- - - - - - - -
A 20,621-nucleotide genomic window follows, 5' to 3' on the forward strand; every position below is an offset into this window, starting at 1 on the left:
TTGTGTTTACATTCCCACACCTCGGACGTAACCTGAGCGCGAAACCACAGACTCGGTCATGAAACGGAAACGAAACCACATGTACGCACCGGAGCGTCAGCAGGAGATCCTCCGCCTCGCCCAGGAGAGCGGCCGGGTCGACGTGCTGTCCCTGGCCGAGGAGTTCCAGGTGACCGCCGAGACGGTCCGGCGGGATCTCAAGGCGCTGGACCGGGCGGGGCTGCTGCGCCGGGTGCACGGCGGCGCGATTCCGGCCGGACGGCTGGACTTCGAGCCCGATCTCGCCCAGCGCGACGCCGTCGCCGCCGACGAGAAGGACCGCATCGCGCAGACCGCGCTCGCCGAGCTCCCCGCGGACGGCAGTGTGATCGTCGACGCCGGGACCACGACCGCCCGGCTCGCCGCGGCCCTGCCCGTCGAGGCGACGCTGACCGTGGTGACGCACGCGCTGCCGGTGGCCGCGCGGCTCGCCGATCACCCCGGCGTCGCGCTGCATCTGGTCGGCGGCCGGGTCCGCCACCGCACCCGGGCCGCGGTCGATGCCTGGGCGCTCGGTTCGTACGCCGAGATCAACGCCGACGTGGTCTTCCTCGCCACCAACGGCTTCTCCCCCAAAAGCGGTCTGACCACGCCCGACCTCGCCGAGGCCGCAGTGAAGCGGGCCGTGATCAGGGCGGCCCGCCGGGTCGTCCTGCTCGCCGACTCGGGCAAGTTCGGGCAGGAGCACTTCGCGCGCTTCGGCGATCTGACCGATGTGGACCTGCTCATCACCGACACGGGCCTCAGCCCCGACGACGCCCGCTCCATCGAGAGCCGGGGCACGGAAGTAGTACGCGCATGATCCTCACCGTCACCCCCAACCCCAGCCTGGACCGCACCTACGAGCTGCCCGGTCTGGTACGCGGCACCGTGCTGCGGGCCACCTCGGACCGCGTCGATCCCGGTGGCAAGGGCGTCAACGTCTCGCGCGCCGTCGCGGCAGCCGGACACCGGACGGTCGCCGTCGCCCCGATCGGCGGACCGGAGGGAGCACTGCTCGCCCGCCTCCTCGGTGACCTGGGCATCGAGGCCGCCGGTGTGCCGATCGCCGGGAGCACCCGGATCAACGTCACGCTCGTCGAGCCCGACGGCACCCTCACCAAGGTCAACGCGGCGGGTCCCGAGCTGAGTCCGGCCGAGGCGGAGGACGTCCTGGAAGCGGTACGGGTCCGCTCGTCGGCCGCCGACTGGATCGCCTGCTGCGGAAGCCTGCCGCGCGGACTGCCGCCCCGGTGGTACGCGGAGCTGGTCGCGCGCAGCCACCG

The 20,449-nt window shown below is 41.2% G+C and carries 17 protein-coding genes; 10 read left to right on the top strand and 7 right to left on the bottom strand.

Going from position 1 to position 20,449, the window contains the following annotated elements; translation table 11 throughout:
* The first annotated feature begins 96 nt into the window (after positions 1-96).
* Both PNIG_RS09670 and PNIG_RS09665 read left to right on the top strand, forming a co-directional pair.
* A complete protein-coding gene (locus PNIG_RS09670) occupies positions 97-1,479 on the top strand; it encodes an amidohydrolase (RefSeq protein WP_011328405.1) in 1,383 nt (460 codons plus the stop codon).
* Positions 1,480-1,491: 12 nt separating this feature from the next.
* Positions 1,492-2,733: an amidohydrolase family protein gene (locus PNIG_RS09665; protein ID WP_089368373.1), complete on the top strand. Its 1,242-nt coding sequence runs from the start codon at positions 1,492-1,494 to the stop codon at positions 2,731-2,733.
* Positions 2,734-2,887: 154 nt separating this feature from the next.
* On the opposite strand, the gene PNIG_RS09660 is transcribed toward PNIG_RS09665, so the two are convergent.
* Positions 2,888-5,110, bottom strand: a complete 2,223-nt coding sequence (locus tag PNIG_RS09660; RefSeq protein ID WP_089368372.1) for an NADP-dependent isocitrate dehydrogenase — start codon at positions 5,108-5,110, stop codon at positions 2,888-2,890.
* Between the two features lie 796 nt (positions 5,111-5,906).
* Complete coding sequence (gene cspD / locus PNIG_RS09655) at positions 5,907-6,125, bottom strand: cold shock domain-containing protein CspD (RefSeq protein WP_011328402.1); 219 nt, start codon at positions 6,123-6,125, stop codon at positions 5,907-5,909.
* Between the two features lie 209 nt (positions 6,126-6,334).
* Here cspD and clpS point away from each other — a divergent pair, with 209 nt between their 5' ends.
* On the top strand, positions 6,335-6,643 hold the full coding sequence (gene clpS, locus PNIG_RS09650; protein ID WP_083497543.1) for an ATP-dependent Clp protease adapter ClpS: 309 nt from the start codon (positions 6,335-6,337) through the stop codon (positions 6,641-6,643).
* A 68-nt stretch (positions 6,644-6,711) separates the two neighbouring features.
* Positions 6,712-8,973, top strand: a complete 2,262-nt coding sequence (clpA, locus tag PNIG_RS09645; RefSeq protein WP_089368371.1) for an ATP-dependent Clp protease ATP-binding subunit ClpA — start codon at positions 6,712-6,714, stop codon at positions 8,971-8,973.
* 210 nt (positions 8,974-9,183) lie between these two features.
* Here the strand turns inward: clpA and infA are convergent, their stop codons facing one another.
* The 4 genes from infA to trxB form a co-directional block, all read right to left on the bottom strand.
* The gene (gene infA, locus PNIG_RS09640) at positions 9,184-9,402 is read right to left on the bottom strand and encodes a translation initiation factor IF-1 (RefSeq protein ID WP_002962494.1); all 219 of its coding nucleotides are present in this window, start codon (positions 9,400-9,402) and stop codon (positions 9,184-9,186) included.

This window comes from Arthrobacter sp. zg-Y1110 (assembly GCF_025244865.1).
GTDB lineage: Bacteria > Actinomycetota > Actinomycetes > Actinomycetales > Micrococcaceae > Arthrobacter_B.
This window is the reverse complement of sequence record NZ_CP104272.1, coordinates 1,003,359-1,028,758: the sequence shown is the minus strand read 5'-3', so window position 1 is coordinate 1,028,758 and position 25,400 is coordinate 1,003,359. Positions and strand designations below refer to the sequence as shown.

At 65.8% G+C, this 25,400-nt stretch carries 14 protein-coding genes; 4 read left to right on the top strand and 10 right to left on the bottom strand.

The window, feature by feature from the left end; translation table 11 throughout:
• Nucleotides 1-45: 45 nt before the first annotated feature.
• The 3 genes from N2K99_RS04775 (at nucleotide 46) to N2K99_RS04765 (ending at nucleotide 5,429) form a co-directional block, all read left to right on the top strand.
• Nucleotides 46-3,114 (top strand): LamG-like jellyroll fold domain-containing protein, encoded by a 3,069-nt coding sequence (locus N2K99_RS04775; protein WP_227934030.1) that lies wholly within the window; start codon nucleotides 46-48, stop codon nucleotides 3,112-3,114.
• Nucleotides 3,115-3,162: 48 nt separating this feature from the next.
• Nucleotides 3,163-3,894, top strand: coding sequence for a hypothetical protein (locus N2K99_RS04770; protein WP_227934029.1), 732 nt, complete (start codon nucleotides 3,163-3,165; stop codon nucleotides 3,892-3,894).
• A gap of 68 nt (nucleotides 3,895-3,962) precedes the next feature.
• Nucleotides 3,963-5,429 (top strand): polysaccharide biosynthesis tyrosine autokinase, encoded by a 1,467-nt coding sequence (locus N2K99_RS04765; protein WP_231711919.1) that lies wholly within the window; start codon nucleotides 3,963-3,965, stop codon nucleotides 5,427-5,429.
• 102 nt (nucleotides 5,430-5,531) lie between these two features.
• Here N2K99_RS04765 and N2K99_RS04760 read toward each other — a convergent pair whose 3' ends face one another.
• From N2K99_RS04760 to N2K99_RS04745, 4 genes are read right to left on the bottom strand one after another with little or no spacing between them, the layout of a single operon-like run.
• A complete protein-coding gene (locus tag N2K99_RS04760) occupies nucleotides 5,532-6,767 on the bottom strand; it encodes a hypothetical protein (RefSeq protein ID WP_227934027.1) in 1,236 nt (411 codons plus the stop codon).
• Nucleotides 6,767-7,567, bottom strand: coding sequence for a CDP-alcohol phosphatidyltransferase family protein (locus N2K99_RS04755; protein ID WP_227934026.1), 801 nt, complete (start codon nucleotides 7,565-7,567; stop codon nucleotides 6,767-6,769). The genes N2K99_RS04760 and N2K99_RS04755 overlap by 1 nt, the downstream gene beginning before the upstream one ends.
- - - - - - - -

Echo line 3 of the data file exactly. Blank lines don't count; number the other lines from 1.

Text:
The 20,449-nt window shown below is 41.2% G+C and carries 17 protein-coding genes; 10 read left to right on the top strand and 7 right to left on the bottom strand.